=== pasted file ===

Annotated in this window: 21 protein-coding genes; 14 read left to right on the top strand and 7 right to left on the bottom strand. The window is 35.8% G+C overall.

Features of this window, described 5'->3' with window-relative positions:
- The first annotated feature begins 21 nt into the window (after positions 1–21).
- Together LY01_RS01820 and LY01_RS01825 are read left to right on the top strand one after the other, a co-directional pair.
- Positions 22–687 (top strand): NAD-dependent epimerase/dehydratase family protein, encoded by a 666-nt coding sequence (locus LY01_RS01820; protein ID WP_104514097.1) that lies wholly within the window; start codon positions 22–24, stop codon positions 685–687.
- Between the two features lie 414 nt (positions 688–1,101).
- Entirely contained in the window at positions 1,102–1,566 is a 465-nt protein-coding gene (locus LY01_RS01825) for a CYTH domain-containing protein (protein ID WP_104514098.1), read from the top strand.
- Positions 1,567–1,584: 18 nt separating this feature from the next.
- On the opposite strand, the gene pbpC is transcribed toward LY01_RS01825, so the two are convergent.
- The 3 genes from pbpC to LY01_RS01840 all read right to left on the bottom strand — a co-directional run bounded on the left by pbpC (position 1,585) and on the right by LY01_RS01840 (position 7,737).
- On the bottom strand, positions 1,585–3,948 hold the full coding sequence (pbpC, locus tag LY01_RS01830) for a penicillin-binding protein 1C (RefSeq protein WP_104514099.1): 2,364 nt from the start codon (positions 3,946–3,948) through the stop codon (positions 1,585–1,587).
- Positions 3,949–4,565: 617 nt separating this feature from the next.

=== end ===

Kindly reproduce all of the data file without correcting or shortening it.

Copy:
Annotated in this window: 21 protein-coding genes; 14 read left to right on the top strand and 7 right to left on the bottom strand. The window is 35.8% G+C overall.

Features of this window, described 5'->3' with window-relative positions:
- The first annotated feature begins 21 nt into the window (after positions 1–21).
- Together LY01_RS01820 and LY01_RS01825 are read left to right on the top strand one after the other, a co-directional pair.
- Positions 22–687 (top strand): NAD-dependent epimerase/dehydratase family protein, encoded by a 666-nt coding sequence (locus LY01_RS01820; protein ID WP_104514097.1) that lies wholly within the window; start codon positions 22–24, stop codon positions 685–687.
- Between the two features lie 414 nt (positions 688–1,101).
- Entirely contained in the window at positions 1,102–1,566 is a 465-nt protein-coding gene (locus LY01_RS01825) for a CYTH domain-containing protein (protein ID WP_104514098.1), read from the top strand.
- Positions 1,567–1,584: 18 nt separating this feature from the next.
- On the opposite strand, the gene pbpC is transcribed toward LY01_RS01825, so the two are convergent.
- The 3 genes from pbpC to LY01_RS01840 all read right to left on the bottom strand — a co-directional run bounded on the left by pbpC (position 1,585) and on the right by LY01_RS01840 (position 7,737).
- On the bottom strand, positions 1,585–3,948 hold the full coding sequence (pbpC, locus tag LY01_RS01830) for a penicillin-binding protein 1C (RefSeq protein WP_104514099.1): 2,364 nt from the start codon (positions 3,946–3,948) through the stop codon (positions 1,585–1,587).
- Positions 3,949–4,565: 617 nt separating this feature from the next.